Submitted: 1 year ago.
Category: Estate Law
Expert:  CalAttorney2 replied 1 year ago.

Dear Customer,

I am sorry to learn of this situation and complex series of events.

It appears that this attorney has indeed complicated matters by forcing a trust into probate (sometimes a trust does need to go to probate, but one of the primary reasons for using a trust is to avoid this procedure).

However, if the matter is in probate, it does have to exit probate.

Unfortunately by not going to court, you may have missed critical steps in the probate procedure (whenever there is a hearing on a matter that you are involved in, make sure that you appear - even if you are unsure of what is going on at the hearing, show up - if nothing else, you can ask for a continuance to prepare an argument on the issue and come back to argue it later).

The attorney messed up, and they should be the ones that make it right. They should do so at their expense.

You may have a legal malpractice case against this attorney - but unfortunately, this matter is likely too small to be worth pursuing in general civil court. You can consider hiring a local malpractice attorney for the purpose of writing to the attorney and threatening suit, with the idea that this first attorney (the one that filed probate without needing to) will both close out the probate at his expense, and reimburse you for any money that you have to pay the malpractice lawyer).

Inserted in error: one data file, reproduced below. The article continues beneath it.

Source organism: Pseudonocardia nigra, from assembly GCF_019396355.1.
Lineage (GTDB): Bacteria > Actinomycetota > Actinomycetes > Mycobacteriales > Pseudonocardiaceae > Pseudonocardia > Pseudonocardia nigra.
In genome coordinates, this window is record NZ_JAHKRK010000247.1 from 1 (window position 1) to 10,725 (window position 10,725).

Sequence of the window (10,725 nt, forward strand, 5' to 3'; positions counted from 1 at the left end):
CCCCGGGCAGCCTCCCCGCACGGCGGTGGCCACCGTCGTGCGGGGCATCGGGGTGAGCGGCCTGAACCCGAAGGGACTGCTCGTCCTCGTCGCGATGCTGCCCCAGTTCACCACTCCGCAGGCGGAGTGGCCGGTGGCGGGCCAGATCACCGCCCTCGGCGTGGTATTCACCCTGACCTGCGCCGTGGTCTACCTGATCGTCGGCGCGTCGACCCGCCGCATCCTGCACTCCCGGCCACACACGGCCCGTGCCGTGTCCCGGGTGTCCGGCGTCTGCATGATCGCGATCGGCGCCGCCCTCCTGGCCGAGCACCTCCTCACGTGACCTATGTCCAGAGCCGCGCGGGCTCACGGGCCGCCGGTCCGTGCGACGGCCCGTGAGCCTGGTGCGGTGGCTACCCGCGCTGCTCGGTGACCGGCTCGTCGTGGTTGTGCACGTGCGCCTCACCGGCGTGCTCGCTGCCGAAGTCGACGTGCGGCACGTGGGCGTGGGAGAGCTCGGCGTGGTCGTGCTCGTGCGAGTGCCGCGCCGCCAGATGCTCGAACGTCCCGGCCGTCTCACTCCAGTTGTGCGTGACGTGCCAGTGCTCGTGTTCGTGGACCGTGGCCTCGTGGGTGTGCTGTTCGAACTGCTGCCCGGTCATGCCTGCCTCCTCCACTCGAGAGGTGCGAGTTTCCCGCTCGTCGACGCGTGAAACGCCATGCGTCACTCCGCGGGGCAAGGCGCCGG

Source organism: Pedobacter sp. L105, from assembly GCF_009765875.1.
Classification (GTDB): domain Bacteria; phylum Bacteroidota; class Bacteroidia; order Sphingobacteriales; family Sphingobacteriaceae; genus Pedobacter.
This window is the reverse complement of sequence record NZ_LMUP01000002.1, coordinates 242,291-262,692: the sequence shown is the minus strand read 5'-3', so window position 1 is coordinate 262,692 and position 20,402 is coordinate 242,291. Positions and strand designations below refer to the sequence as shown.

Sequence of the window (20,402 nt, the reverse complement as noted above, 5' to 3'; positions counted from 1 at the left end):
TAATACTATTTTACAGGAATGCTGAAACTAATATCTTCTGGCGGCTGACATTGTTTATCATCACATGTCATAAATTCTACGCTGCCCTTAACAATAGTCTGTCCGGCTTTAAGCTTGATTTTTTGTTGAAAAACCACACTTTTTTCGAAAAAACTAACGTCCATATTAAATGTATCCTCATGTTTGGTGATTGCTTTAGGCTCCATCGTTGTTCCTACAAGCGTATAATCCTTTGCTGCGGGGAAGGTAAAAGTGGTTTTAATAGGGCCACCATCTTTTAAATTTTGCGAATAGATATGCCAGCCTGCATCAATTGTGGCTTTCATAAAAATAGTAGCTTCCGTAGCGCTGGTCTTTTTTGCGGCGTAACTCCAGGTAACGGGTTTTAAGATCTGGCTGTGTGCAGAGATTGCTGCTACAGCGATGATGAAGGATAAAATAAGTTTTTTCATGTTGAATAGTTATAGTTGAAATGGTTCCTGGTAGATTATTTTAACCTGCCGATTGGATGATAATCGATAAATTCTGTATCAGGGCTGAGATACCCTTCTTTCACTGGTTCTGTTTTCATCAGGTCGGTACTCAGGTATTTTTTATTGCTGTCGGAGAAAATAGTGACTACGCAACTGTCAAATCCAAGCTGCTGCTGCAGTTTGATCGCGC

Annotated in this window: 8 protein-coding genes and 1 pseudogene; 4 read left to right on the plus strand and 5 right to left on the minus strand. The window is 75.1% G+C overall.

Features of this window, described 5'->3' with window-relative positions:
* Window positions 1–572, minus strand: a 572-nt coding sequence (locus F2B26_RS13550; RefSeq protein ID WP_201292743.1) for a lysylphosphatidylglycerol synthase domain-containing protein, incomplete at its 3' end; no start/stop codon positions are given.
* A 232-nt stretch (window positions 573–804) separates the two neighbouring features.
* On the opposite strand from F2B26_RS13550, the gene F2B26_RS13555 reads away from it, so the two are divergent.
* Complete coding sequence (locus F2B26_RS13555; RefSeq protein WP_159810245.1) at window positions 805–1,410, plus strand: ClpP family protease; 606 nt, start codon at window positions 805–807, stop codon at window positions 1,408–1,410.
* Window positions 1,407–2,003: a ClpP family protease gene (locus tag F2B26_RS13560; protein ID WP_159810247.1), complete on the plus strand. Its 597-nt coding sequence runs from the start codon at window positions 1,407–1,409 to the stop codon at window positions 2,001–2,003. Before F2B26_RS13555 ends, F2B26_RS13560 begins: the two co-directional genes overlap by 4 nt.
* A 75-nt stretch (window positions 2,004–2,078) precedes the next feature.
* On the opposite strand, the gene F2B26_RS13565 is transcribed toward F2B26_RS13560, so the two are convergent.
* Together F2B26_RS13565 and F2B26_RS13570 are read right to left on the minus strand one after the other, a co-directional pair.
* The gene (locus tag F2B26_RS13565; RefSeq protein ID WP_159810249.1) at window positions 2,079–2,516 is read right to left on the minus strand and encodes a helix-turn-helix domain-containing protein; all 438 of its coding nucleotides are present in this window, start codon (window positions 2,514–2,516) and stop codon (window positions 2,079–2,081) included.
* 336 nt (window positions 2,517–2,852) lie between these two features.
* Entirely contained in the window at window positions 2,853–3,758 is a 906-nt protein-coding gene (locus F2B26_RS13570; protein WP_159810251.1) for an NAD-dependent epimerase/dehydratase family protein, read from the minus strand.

Do not rely on your "Legal Shield" account - I understand that a lot of people use this service - I cannot recommend them. (I know we cannot provide specific referrals on this site, but if you want effective legal representation, go to a local attorney). You can find local attorneys using the State and local Bar Association directories, or private directories such as;; or (I personally find to be the most user friendly).

Unfortunately working out the details regarding an argument for why you should be compensated (this should be easily done), and how exactly the probate should be closed out - are things that are going to rely on a specific review of your documents (the trust and the probate action itself), which a local attorney will need to do - but given the scope of your efforts, you should be compensated as your fees appear "reasonable" - and you should be compensated as an "administrator" (whether or not you are identified as the administrator is an issue that is going to be key here - and if you are not, the attorney is going to need to show why not).